6. Can Angel Taveras turn Gina Raimondo's campaign-fundraising prowess from lemonade into lemons? In a news release this week, Taveras' campaign criticized the amount of money Raimondo raised in the first quarter from the financial sector as well as the much-publicized John Arnold. For her part, Raimondo touted her continued fundraising success. Fleeting gripes about campaign contributions probably won't register with most voters in the race for governor. Still, it's worth noting, as Politico reported this week, that when it comes to big money in politics, "both parties are investing in turning their opponent’s sugar daddies into bogeymen."
7. Speaking of campaign finance, fundraising season for state lawmakers is heading into heavy rotation.
8. While Republicans mostly remain on the outside of Rhode Island politics, looking in, the situation could be increasingly reversed elsewhere after November. The Washington Post says the GOP has a strong chance of retaking the Senate, and the Wall Street Journal says Republicans could also wrest control of more state legislatures.
9. Why would an investment group with ties to Goldman Sachs pay millions to buy the Brayon Point electricity plant in Massachusetts last year and then close it? David Cay Johnston offers this answer: "Under the rules of the electricity markets, the best way to earn huge profits is by reducing the supply of power. That creates a shortage during peak demand periods, such as hot summer evenings and cold winter days, causing prices to rise. Under the rules of the electricity markets, even a tiny shortfall between the available supply of electricity and the demand from customers results in enormous price spikes." (h/t Sam Bell)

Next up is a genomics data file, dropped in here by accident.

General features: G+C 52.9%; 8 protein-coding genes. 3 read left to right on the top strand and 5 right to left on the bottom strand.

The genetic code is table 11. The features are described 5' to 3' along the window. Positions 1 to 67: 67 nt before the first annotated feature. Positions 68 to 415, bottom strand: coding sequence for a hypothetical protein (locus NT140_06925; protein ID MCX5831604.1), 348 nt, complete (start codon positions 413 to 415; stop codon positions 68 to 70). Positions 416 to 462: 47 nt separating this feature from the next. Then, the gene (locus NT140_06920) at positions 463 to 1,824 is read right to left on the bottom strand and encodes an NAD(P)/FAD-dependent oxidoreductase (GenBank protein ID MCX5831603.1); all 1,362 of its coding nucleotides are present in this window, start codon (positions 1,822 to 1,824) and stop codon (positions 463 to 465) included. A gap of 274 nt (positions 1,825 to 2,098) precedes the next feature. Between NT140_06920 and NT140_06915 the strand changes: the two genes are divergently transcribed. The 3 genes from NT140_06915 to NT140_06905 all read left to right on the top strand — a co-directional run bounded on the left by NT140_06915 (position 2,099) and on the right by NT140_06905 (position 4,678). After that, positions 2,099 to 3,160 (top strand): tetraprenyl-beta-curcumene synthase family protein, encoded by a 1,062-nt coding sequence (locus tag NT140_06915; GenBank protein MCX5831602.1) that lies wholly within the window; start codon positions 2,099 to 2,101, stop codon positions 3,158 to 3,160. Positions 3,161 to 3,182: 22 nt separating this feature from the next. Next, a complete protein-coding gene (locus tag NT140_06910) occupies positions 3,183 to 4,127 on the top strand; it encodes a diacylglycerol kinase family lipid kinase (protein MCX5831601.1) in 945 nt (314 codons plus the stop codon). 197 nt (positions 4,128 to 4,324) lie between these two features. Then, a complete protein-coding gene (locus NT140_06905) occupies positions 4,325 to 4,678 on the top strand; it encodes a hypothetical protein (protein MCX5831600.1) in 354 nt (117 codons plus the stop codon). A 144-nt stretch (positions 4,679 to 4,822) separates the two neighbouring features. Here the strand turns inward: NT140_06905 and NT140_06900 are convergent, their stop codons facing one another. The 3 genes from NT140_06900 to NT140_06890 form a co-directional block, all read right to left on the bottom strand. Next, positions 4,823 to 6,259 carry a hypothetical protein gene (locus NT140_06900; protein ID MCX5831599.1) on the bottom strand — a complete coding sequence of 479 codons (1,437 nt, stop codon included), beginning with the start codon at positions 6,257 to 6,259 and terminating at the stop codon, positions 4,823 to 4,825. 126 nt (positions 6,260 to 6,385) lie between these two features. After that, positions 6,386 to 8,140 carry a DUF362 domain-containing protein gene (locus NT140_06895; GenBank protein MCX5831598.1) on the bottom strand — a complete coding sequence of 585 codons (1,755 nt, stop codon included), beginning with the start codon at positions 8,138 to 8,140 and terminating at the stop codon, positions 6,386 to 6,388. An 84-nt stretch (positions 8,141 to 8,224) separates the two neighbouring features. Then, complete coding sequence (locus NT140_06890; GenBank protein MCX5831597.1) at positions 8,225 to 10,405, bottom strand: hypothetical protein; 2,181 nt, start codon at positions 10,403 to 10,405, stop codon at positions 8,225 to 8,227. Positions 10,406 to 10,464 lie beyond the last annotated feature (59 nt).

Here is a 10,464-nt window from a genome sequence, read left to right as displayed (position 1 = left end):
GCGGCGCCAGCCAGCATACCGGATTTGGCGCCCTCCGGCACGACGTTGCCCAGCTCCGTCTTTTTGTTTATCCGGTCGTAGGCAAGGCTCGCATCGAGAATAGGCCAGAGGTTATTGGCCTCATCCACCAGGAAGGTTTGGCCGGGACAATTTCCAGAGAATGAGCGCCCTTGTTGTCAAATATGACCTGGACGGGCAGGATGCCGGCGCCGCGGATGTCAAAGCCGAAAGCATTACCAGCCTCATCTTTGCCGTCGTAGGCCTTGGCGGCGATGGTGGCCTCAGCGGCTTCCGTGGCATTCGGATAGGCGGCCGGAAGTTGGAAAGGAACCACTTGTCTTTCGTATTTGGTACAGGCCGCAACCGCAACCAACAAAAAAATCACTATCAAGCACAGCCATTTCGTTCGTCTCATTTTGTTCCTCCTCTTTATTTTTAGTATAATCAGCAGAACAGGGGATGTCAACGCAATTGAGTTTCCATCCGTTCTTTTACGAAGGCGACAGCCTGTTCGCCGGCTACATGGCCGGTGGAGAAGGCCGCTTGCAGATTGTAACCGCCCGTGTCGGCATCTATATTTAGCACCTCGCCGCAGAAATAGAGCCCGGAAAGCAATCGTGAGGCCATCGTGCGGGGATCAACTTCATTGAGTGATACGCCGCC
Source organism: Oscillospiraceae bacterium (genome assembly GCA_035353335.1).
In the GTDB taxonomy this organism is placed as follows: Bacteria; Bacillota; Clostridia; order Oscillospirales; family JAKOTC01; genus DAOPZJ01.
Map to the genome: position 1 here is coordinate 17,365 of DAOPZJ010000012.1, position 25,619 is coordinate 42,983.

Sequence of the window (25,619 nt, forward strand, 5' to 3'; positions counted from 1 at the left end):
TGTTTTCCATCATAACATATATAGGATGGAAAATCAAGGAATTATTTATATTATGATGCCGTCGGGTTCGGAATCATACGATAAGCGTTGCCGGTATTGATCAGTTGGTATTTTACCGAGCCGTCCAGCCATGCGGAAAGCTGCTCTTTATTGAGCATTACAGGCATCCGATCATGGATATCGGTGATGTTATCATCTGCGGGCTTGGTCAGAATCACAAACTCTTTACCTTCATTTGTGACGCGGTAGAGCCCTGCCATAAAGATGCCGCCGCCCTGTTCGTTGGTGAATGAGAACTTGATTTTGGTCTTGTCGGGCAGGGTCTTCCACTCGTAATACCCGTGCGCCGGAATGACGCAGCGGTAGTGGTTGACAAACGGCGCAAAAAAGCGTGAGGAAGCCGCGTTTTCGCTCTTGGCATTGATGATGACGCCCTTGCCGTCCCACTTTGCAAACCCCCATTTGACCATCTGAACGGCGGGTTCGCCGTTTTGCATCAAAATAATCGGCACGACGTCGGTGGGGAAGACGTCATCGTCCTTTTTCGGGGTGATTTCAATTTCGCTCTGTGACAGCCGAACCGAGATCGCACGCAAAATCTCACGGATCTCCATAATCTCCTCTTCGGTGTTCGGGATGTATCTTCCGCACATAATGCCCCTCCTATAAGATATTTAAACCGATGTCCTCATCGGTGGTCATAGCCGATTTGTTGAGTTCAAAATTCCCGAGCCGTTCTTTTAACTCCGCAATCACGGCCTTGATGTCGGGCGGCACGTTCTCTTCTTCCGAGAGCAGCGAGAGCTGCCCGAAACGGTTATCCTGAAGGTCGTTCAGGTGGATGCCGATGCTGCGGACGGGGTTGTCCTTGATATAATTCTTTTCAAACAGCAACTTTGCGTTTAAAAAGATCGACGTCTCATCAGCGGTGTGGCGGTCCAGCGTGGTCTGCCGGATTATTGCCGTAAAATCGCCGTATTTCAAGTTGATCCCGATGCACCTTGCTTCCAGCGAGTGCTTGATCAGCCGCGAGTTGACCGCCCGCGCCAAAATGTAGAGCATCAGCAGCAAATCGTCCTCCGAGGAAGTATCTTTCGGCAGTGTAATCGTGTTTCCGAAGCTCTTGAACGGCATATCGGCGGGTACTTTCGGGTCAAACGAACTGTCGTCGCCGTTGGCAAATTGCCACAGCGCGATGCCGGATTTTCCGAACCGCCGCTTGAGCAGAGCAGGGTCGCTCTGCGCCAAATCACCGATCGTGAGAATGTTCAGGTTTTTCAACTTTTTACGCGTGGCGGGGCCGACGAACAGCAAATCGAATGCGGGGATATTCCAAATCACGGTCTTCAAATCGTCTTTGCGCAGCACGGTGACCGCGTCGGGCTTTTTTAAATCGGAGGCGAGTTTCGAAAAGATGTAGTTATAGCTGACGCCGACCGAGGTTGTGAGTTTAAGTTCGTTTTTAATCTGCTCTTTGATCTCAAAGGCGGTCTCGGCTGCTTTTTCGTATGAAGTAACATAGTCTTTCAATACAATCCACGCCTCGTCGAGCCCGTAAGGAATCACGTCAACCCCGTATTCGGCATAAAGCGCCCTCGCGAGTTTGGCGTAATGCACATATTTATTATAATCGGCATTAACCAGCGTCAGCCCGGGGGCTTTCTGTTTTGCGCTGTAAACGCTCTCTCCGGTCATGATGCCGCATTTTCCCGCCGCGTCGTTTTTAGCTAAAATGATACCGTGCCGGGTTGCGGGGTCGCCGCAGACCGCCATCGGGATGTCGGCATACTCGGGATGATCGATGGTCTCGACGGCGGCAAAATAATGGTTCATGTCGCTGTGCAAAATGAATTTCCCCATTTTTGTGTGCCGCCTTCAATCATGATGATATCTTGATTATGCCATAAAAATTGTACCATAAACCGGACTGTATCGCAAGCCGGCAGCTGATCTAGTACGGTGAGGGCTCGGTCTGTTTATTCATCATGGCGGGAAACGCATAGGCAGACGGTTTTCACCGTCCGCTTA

10. For an overview of Rhode Island's 2014 political landscape and the top issues facing the state, come to the Providence Athenaeum next Tuesday, May 13 (reception at 5:30 pm, program at 6 pm). I'll moderate an hour-long discussion featuring RIPR political analyst Scott MacKay, URI political science professor Maureen Moakley, and Pablo Rodriguez of Latino Public Radio. It's free, but registration is required.
11. The race to replace Gordon Fox is House District 4 is percolating. Aaron Regunberg went on RI Future to explain why he's running. Miram Ross used a news release to tout her credentials (work as a corporate lawyer for Textron and GTECH/her own private practice focusing on small business/professor at RWU Law), and Heather Tow-Yick has attracted support from Maryellen Butke, among others.
12. Instead of a perp walk, it's time for a pep talk. The Providence Phoenix on why Rhode Island DOESN'T suck!